How to save money and energy around the home

Your guide to switching energy supplier – save money on gas and electricity

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We’re always being told to switch energy supplier to save money, but what does it involve? If you’ve never switched before – or even if you have – there are some tips it’s really worth knowing. Here’s your guide to switching energy supplier:

1. If you’ve never switched your energy supplier before, you should do it

You stand to gain the most. You’ll also make the biggest savings if you’re currently on the standard tariff (which around 70% of people are).

Get hold of your annual statement or – if you don’t have this, – a year’s worth of bills (or online statements) so you know how much energy you’ve used in the last 12 months. That will mean you get a much more accurate idea of how much you could save.

2. Use an Ofgem accredited price comparison site

An Ofgem accredited price comparison site  should make it easy to display tariff from energy suppliers that they don’t get a commission from, as well as those that they do. Price comparison sites that aren’t signed up to the confidence code may ask you whether you want to only see companies you can switch to ‘today’ or all companies. Select all companies if you’re happy to do the switching yourself directly with the company (otherwise you could miss out on the biggest savings) or ‘only those I can switch to today’ if you want to switch there and then.

3. Check a couple of different price comparison sites

They all work in the same way but some are a bit more user friendly than others. Several that are easy to use (and accredited by Ofgem) include The Energy Shop. Moneysupermarket and uSwitch.

4. Don’t just switch on the basis of price

Some comparison sites include a user rating – use it. In my view, there’s no point in saving a few pounds by switching to the cheapest deal if the energy supplier you switch to is incapable of producing an accurate bill. Another way of finding out if the company has breached the regulator’s rules is to type the name of the supplier into a search engine along with ‘Ofgem’ or ‘fine’.

5. Make sure you’ll be able to keep your Warm Home Discount

The Warm Home Discount is available to people who are of pension age and it’s currently worth £140 off your electricity bill. Not all energy suppliers have to offer it. If you qualify for it, it’s worth taking account of. You can read more about Who gets the Warm Home Discount in my article.

6. You can switch energy provider if you’re on a prepayment meter

You can switch if you’re on a prepayment meter, as long as you don’t owe more than £500 in arrears for each fuel. Some energy companies offer fixed tariffs for prepayment customers and others don’t, so that might be a reason to switch. You can also switch supplier if you’re in a rented property as long as you don’t pay your gas and electricity bills as part of your rent. You can read more about Can you switch your energy supplier if you’re on a prepayment gas or electricity meter? in my article.

7. The switching process should only take a few weeks

Some energy suppliers (but not all) have signed up to the Energy Switch Guarantee. This says, among other things, that it should take no more than 21 days from start to finish (the clock starts with the day that your new supplier receives your completed application). You have a cooling off period of 14 days so, if you change your mind, you can cancel the switch and you won’t have to pay anything. Your new supplier is also obliged to sort out any problems during the switch and your old supplier promises to send you a final bill no later than six weeks after you leave.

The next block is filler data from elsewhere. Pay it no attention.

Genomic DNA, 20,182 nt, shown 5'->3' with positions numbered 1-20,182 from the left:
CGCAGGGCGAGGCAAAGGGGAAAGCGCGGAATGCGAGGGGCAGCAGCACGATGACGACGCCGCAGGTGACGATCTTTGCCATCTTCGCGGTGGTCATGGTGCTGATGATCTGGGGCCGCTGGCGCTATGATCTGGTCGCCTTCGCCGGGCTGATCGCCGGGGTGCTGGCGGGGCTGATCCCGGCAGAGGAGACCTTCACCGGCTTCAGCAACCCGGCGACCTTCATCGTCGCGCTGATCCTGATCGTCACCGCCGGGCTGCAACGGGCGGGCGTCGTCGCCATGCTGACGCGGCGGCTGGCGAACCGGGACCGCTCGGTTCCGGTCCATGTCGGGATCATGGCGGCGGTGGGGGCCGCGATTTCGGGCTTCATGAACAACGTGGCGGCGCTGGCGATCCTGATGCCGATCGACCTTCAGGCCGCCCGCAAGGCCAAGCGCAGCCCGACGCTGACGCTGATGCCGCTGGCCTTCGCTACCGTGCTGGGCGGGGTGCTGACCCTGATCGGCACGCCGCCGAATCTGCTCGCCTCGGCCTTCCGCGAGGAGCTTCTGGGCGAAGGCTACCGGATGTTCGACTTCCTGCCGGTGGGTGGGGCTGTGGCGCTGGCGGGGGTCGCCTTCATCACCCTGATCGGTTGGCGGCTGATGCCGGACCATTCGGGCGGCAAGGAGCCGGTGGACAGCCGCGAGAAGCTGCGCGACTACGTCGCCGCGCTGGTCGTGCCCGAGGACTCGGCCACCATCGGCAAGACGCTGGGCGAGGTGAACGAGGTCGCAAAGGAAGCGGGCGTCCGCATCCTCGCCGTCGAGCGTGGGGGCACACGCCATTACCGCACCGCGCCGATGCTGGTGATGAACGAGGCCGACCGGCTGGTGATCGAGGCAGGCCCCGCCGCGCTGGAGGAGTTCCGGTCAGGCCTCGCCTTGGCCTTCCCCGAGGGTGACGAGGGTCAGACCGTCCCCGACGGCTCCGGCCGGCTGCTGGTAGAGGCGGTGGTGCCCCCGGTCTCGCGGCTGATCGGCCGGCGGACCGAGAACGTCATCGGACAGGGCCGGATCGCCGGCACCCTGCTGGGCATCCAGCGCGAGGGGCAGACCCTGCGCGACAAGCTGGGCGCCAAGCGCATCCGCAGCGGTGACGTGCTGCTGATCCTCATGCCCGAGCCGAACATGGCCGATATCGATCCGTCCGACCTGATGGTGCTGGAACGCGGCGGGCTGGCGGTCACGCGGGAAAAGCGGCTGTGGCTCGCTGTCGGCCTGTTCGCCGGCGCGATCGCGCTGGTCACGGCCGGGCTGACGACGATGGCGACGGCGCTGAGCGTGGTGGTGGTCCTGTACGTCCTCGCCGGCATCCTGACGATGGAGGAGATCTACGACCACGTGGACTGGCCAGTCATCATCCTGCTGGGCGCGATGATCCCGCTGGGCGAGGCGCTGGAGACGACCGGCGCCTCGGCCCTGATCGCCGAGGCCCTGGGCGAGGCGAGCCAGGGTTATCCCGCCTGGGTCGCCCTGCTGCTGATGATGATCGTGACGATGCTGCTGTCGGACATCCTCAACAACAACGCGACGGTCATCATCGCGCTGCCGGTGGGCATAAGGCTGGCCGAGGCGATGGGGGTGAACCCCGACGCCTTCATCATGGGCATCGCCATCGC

SAVVY TIP: Companies that have signed up to The Energy Switch Guarantee can use the logo on their website, but the guarantee only kicks in if both the company you’re switching from and the one you’re switching to have signed up to it. Ask before you switch.

8. Make a note in your diary to switch again when your new deal runs out

If you don’t, you could end up back on the standard tariff. If you prefer, you could use an app such as Flipper, which will switch you onto the best deal as soon as your existing one runs out. It costs £25 a year to join, but it will only take money from you if it can save you at least £50 a year. Voltz works in a similar way in that it finds you a good deal the moment an existing one runs out, but it won’t automatically switch you – you have to do that via the app.

9. Keep an eye on your direct debits after you switch

If your new energy company takes the wrong amount from your direct debit or takes two payments, you can go back to your bank (and not the energy company) for a refund. Under something called the Direct Debit Guarantee, your bank must refund any money that’s been wrongly taken from your account, even if it’s the energy company (and not the bank’s) fault.

SAVVY TIP: From time to time, people get billed by the old and new supplier or the meter details aren’t written down correctly and there’s a meter mix up when they switch. Find out what your rights are if this happens in my article What to do if there’s a meter mix up or you’re billed by the wrong energy company.

10. Get a refund of money owing to you from your old supplier.

Your old supplier should automatically refund any money you’re in credit by – it’s one of the rules laid down by the regulator, Ofgem. However, it’s worth checking that it’s been done as – funnily enough – one or two suppliers don’t make this a priority.

Related articles:

Understanding your energy bill so you can pay less for gas and electricity

If you don’t get an energy bill, do you still have to pay?

High energy bill? It could be a faulty meter.

What ombudsman schemes are there?

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